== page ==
A Declaration for the Center

Posted Tuesday, September 25, 2012

Allen Slade

Before my first meeting with Bill Gates, I had every reason to be confident. Microsoft had recently recruited me for my specialized expertise. I had conducted similar meetings with other CEOs. I had a good team behind me, and I had practiced the presentation thoroughly.

The first five minutes went well. Then, Bill asked a question on a minor point. I gave a simple answer, but Bill kept drilling down on the topic. On Bill’s third or fourth question, my confidence evaporated. I was in a full scale amygdala hijack. I needed to quickly reestablish my confidence or the meeting would be a failure.

In Getting to the Center of an Emotional Storm, I suggest centering in the moment as a tool for managing your emotions as a leader. When you are in the spotlight, and your emotions are not serving you well, you can breathe, use a touchstone or make a silent declaration. While declarations can be overplayed by motivational speakers or by comedians (“I’m good enough, I’m smart enough, and doggone it, people like me.”), the right declaration can help you manage your emotions. I help my clients find declarations that work, and if declarations don’t work, we focus on other tools for managing emotions.

Declarations help direct our actions. Chalmers Brothers points out how declarations help steer things in the right direction:

For organizations and for individuals, declarations can operate like the rudder of a boat. The boat (organization or person) changes directions as a result of those with authority declaring one thing or another. Declarations are how we identify our priorities and commitments to the future and how we bring certain ways of being into existence (self-worth, well-being, dignity, among others).

For the purposes of managing your own emotions, a compelling personal declaration points you toward a different future. For someone with a fear of public speaking, an effective personal declaration might be: “I will speak with confidence.” This declaration would help moderate anxiety before and during a speech.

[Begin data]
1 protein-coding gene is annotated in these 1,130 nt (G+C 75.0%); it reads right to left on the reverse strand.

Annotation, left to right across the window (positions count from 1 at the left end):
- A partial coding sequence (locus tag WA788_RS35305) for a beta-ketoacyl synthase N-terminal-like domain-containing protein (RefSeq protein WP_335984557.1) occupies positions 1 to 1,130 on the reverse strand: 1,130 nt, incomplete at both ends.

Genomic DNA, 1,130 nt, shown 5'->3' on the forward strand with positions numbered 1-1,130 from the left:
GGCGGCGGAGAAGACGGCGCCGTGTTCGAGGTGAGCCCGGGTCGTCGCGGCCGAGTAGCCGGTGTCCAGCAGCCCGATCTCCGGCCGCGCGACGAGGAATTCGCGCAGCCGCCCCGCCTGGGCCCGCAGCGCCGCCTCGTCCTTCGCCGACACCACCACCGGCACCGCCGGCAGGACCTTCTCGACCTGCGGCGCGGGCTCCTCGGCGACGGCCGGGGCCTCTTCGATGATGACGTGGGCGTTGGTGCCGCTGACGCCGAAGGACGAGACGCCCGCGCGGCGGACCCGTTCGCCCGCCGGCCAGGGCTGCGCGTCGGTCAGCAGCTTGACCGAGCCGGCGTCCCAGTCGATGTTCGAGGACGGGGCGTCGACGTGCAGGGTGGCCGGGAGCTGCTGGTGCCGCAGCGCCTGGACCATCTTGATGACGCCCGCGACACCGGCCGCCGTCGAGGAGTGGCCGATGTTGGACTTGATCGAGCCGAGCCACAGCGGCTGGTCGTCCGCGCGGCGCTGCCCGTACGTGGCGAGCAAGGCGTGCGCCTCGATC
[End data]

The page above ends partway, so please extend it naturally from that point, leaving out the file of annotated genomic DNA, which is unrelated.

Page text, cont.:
The “right” declaration hinges on your personal emotional life and the situation you face. Over the years, my clients have come up with a variety of compelling personal declarations: Stick the landing. Rest my hands. Be confident.  Manage my emotions. Re-center. Pause for power.  Speak slowly. Build credibility. Make the sale.

Four things will help make a declaration effective in managing your emotions:

Make it simple. Use short, declarative statements.

Make it positive. Don’t use “Don’t . . .” because the stickiness of the last word. “Don’t fidget” focuses the attention on fidgeting, and that will echo in your mind. Stay positive. “Be confident” or “Stick the landing” focuses attention on the new future you are declaring.

Make it powerful. Your declaration must resonate. It must make sense (impacting decision making in your prefrontal cortex) and it must also have emotional weight (impacting emotions in your amygdala).

Make it memorable. Your declaration has to be on the tip of your tongue. Stating your declaration so it is simple, positive and powerful helps. You also need to practice your declaration, starting in safe settings such as your office or with your coach.

So, how did my meeting with Bill Gates turn out? During my amygdala hijack, when my confidence was at its lowest, I centered in the moment. I took a breath, touched my signet ring and said to myself “I am one of the three best people in the world on this topic. You hired me to fix your problems.” I smiled quietly, and re-engaged with confidence.

One comment on “A Declaration for the Center

  1. It’s in those moments of sudden fear and doubt that weeks and years of good work can come undone. I imagine that even the very knowledge that one has a declaration would decrease the frequency of situations where the phrase needs using. I often tell myself “I always land on my feet” when I’m feeling unsure, and it seems to magically open me up to answers.

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